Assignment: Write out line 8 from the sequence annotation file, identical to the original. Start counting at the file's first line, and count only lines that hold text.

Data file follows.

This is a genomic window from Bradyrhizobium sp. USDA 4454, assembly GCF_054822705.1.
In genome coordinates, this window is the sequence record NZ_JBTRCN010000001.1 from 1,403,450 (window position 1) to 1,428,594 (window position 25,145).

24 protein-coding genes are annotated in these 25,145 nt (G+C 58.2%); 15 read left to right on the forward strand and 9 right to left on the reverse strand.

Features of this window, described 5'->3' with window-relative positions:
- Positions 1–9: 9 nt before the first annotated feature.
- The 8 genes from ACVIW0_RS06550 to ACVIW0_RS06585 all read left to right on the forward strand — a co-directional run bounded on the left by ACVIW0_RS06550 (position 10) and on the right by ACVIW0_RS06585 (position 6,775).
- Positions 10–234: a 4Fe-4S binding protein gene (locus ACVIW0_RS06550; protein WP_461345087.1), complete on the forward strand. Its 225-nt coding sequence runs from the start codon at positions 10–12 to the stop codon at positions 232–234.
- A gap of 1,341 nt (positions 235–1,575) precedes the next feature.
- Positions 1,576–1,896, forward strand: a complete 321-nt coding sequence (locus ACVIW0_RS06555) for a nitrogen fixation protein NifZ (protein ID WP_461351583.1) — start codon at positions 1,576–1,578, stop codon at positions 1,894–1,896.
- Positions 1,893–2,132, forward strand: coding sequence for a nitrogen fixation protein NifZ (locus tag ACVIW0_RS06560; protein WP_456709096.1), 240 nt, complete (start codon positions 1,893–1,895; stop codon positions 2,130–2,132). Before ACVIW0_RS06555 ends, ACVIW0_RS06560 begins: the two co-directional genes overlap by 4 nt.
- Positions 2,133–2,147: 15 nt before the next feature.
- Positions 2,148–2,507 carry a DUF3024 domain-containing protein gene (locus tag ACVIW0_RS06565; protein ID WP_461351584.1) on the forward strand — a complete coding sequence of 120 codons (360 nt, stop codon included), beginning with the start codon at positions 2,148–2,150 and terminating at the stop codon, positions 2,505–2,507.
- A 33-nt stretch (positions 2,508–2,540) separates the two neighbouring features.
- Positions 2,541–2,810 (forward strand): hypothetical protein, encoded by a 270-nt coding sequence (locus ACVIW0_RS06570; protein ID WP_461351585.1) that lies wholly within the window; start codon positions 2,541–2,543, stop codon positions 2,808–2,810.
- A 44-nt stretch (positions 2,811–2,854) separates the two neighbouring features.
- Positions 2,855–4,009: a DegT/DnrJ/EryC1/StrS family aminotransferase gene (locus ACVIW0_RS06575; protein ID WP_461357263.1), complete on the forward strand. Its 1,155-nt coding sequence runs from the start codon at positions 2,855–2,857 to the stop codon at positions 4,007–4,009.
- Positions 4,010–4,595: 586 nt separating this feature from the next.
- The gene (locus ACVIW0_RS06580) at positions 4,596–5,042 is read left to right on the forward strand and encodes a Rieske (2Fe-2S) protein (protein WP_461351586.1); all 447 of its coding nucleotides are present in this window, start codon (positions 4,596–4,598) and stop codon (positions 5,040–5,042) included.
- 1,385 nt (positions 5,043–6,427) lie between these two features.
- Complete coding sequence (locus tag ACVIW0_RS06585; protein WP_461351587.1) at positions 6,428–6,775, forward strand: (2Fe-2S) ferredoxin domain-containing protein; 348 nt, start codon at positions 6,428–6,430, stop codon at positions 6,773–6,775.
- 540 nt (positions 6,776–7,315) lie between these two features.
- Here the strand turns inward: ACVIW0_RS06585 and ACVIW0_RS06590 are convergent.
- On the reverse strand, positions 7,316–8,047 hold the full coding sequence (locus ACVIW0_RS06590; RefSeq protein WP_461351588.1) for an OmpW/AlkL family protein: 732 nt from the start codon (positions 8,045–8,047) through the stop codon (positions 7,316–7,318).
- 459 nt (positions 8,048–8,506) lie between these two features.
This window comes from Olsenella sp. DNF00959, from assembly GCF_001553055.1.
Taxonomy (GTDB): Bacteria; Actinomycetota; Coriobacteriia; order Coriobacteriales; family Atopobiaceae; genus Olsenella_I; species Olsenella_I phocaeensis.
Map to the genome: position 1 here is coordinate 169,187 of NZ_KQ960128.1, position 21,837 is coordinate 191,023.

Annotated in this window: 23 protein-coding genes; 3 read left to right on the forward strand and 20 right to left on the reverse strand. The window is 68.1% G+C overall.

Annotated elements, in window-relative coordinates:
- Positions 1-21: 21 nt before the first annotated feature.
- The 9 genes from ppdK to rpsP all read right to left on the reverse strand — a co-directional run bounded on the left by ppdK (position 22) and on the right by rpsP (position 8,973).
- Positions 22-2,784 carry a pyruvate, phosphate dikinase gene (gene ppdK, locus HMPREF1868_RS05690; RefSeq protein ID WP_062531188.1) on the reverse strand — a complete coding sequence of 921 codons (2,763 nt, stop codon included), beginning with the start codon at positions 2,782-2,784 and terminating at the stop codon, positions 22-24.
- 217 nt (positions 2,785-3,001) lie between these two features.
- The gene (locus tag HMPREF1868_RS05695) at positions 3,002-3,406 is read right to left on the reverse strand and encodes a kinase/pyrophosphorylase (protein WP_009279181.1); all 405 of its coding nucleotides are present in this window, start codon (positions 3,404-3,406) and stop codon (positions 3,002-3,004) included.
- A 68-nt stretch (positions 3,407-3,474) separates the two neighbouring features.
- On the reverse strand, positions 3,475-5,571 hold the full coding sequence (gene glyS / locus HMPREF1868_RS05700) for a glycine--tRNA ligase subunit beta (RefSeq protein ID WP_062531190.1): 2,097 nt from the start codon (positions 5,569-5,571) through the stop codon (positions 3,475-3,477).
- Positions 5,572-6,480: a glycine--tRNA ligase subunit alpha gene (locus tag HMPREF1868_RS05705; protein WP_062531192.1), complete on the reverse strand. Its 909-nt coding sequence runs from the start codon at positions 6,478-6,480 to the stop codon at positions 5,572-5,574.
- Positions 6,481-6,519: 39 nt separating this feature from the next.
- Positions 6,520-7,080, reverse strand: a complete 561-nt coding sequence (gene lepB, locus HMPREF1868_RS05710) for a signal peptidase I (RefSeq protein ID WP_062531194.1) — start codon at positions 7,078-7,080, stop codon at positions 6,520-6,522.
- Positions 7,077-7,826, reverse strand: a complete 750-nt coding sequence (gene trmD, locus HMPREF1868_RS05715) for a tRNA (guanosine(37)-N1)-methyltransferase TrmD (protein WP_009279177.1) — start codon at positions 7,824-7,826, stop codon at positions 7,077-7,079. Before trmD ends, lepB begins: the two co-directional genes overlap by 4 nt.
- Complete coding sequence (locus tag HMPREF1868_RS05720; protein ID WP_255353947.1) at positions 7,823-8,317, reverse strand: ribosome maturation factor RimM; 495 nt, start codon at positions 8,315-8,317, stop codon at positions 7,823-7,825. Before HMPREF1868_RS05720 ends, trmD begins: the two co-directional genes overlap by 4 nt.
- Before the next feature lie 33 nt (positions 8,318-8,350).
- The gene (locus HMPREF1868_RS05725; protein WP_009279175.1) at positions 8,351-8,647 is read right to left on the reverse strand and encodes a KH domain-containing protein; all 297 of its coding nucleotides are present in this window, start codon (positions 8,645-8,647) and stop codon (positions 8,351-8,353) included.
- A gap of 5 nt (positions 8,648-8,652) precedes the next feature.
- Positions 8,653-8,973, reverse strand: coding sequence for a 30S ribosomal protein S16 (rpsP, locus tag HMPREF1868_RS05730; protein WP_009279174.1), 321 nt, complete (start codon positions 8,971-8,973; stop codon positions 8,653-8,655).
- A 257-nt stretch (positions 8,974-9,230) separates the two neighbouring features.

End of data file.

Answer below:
- A gap of 1,341 nt (positions 235–1,575) precedes the next feature.